Colts have edge on Chiefs in playoffs

Colts have edge on Chiefs in playoffs
January 3rd, 2007  
Team Infidel

Topic: Colts have edge on Chiefs in playoffs

Colts have edge on Chiefs in playoffs


Associated Press

KANSAS CITY, Mo. - If experience counts for much in the NFL playoffs, the Kansas City Chiefs could be in trouble.
The Chiefs haven't come close to making the postseason seven of the past eight years. Many key starters have never appeared in a playoff game; even fewer have won one.
That's a lot of wide-eyed, fuzzy-cheeked playoff newcomers to toss into the roar of the RCA Dome on Saturday against a confident Indianapolis team that's unbeaten at home and a virtual postseason fixture.
"We have seven starters who have never been in a playoff game. Seven starters," coach Herm Edwards said Tuesday. "This team we are playing has been in the playoffs five years in a row. They understand the tempo, they understand the mode. They understand what's getting ready to take place.
"We have some players who have been in playoff games. But when you say seven of your starters never have, that's kind of new."
The only starter among the Chiefs (9-7) with significant playoff success under his belt is cornerback Ty Law, who was on New England's three Super Bowl winners.
Quarterback Trent Green, although he's 36, has started only one game in the playoffs, Kansas City's 38-31 loss to the Colts in 2003. The Chiefs' major weapon on offense, running back Larry Johnson, was a rookie that year and didn't even get in the game.
It's been a long time since the Chiefs actually won a playoff game - when coach Marty Schottenheimer and quarterback Joe Montana beat the Houston Oilers in January 1994. The Oilers have since relocated to Tennessee as the Titans and replaced in Houston by the Texans.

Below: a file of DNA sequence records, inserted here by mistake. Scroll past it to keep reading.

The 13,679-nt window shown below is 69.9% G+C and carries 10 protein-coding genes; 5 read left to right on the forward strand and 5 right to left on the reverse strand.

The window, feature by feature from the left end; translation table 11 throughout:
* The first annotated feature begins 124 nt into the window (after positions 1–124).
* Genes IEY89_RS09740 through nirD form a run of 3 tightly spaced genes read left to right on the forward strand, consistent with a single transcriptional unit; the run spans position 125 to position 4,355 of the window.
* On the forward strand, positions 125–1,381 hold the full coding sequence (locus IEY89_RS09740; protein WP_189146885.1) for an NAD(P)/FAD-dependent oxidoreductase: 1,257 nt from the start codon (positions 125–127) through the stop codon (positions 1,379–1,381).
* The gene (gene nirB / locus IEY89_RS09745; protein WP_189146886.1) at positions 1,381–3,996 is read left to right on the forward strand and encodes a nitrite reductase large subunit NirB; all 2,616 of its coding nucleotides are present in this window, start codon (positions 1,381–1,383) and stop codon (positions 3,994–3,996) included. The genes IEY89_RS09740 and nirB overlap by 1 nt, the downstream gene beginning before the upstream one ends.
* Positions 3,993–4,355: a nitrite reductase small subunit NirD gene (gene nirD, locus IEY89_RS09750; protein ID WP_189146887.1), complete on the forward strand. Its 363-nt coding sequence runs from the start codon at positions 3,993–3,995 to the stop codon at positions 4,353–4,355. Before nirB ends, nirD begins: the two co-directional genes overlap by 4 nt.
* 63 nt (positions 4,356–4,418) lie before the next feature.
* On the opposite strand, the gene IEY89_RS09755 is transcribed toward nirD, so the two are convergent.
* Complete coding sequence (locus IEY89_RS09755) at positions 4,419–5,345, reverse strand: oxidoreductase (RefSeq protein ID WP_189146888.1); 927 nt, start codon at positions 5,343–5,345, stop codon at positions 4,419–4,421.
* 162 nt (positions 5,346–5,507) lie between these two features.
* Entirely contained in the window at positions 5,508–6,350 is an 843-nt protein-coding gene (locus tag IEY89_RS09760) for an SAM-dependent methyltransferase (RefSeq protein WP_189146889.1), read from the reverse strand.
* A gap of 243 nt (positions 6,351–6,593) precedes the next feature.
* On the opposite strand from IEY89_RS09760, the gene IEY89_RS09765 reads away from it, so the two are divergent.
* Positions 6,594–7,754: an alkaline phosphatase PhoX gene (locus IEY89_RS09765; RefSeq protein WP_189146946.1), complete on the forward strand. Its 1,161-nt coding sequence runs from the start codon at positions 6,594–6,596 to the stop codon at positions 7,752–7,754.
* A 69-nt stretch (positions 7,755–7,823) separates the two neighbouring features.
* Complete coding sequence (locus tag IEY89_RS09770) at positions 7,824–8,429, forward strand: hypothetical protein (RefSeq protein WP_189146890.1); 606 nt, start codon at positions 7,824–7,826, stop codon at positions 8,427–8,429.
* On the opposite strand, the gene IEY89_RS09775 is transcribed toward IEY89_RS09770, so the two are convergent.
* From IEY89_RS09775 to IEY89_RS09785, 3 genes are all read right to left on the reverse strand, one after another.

The only current Chiefs player who appeared in that playoff win is right guard Will Shields, who was a rookie that year.
Law and the handful of others who have actually experienced all the pressure and stepped-up tempo of the postseason will be called upon for locker room leadership this week.
"Ty's been in a bunch of them. And he's won three Super Bowls, so he's been in this environment," Edwards said. "We have some guys who have been in some big-time games, and it's good to have some veteran guys like that."
Even the coaching staff is inexperienced as a group. Mike Solari will be facing his first playoff experience as an offensive coordinator.
For Edwards, it's different. He played in the Super Bowl as a cornerback for the Philadelphia Eagles and coached the New York Jets to the playoffs three of his five years there.
It's valuable experience he was determined to impart when the Chiefs get back Wednesday for their first full practice since everything around the league broke in their favor on Sunday and they became the AFC's sixth and final seed.
"You just change your approach," Edwards said. "I think the players will realize that when they come in. I need to let my coaches know that today, too. It's a whole different mind-set. It's a whole different way of conducting your business."
The intensity of the playoffs will be drilled into everyone's head.
"I don't know if our guys right away are going to understand the importance of withstanding the first 5 minutes of the first quarter and the third quarter," Edwards said. "Because this thing is real fast in playoff games, very, very fast. The tempo, everything becomes magnified. You have to be very, very diligent when you make calls, the play-calling on offense and defense.
"The speed of the game changes. That will be the first thing I think a lot of these young guys will witness."

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